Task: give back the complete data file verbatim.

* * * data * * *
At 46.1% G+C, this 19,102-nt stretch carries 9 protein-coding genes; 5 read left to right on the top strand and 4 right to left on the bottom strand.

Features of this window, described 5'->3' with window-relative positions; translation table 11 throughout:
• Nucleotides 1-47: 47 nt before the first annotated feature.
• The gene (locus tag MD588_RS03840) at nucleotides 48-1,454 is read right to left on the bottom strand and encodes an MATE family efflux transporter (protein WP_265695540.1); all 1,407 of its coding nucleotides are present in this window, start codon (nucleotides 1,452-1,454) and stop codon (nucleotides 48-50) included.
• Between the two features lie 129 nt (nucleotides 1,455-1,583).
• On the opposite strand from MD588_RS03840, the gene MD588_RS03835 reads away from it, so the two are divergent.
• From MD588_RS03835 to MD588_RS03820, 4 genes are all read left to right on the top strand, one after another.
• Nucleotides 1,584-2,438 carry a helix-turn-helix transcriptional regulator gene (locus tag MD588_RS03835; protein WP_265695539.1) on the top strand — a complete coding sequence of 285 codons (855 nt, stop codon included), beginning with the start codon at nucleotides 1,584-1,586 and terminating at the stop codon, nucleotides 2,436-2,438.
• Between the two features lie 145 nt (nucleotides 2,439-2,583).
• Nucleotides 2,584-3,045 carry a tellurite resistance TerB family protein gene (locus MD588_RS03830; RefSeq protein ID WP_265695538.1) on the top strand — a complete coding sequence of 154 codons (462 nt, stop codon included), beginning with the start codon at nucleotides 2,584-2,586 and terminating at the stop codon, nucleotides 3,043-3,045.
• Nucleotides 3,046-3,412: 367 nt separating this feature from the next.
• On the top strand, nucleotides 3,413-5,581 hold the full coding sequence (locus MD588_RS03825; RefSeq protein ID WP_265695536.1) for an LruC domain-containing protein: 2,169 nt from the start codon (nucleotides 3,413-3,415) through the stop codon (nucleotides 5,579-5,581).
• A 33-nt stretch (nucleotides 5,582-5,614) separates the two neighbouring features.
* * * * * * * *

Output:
At 46.1% G+C, this 19,102-nt stretch carries 9 protein-coding genes; 5 read left to right on the top strand and 4 right to left on the bottom strand.

Features of this window, described 5'->3' with window-relative positions; translation table 11 throughout:
• Nucleotides 1-47: 47 nt before the first annotated feature.
• The gene (locus tag MD588_RS03840) at nucleotides 48-1,454 is read right to left on the bottom strand and encodes an MATE family efflux transporter (protein WP_265695540.1); all 1,407 of its coding nucleotides are present in this window, start codon (nucleotides 1,452-1,454) and stop codon (nucleotides 48-50) included.
• Between the two features lie 129 nt (nucleotides 1,455-1,583).
• On the opposite strand from MD588_RS03840, the gene MD588_RS03835 reads away from it, so the two are divergent.
• From MD588_RS03835 to MD588_RS03820, 4 genes are all read left to right on the top strand, one after another.
• Nucleotides 1,584-2,438 carry a helix-turn-helix transcriptional regulator gene (locus tag MD588_RS03835; protein WP_265695539.1) on the top strand — a complete coding sequence of 285 codons (855 nt, stop codon included), beginning with the start codon at nucleotides 1,584-1,586 and terminating at the stop codon, nucleotides 2,436-2,438.
• Between the two features lie 145 nt (nucleotides 2,439-2,583).
• Nucleotides 2,584-3,045 carry a tellurite resistance TerB family protein gene (locus MD588_RS03830; RefSeq protein ID WP_265695538.1) on the top strand — a complete coding sequence of 154 codons (462 nt, stop codon included), beginning with the start codon at nucleotides 2,584-2,586 and terminating at the stop codon, nucleotides 3,043-3,045.
• Nucleotides 3,046-3,412: 367 nt separating this feature from the next.
• On the top strand, nucleotides 3,413-5,581 hold the full coding sequence (locus MD588_RS03825; RefSeq protein ID WP_265695536.1) for an LruC domain-containing protein: 2,169 nt from the start codon (nucleotides 3,413-3,415) through the stop codon (nucleotides 5,579-5,581).
• A 33-nt stretch (nucleotides 5,582-5,614) separates the two neighbouring features.